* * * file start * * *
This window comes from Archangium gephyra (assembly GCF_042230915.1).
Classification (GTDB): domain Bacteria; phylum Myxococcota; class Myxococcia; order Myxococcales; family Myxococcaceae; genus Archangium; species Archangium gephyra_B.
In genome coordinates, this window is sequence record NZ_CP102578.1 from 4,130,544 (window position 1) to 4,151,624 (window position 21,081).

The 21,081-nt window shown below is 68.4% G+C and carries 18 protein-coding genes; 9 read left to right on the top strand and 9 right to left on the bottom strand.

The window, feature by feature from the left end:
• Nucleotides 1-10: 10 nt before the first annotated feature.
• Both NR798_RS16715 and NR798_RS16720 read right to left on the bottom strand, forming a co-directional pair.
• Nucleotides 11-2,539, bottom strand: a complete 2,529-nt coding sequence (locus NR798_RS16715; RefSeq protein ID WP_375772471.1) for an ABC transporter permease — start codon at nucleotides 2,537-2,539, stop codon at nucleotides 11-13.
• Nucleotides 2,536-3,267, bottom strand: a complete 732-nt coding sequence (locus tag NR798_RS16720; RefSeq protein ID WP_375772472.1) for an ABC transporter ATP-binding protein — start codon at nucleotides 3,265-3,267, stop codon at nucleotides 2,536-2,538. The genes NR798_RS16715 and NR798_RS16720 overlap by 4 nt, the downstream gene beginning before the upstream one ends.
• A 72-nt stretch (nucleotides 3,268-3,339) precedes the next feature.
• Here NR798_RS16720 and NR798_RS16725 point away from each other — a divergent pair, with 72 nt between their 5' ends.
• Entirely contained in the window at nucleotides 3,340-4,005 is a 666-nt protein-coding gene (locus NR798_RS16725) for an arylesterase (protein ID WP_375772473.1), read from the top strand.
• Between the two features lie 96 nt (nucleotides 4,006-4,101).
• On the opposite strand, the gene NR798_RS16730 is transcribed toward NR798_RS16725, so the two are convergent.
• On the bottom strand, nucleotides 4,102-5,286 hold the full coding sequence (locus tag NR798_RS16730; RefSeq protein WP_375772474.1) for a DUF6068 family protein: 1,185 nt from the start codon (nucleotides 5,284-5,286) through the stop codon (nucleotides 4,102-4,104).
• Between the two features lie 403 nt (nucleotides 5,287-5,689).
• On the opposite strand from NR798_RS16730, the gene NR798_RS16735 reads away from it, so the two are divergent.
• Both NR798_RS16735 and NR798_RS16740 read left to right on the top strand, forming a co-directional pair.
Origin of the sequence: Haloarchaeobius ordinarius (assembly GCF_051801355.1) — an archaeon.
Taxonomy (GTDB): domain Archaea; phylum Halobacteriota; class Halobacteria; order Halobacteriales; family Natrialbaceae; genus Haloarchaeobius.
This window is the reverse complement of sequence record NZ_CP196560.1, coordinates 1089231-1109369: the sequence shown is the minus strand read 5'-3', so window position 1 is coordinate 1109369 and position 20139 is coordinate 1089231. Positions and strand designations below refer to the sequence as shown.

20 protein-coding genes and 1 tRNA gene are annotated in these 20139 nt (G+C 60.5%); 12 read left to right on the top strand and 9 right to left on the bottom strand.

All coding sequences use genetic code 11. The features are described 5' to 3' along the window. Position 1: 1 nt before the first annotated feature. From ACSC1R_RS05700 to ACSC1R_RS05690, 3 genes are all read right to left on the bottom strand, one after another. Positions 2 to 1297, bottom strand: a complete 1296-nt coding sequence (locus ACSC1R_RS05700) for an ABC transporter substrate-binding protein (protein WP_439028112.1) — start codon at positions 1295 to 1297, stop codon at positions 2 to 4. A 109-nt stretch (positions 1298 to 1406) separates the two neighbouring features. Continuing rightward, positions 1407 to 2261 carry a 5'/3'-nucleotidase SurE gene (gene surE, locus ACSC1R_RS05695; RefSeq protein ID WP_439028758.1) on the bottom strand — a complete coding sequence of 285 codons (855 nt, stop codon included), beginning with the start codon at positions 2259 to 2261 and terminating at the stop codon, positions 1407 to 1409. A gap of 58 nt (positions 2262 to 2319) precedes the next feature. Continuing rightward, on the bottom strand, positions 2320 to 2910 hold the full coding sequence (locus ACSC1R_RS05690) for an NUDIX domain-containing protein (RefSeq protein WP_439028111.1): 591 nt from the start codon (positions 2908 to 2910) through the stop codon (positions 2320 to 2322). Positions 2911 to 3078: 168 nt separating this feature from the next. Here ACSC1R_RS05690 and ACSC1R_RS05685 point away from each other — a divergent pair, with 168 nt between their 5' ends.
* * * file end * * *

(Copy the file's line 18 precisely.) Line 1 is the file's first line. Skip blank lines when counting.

• Both NR798_RS16735 and NR798_RS16740 read left to right on the top strand, forming a co-directional pair.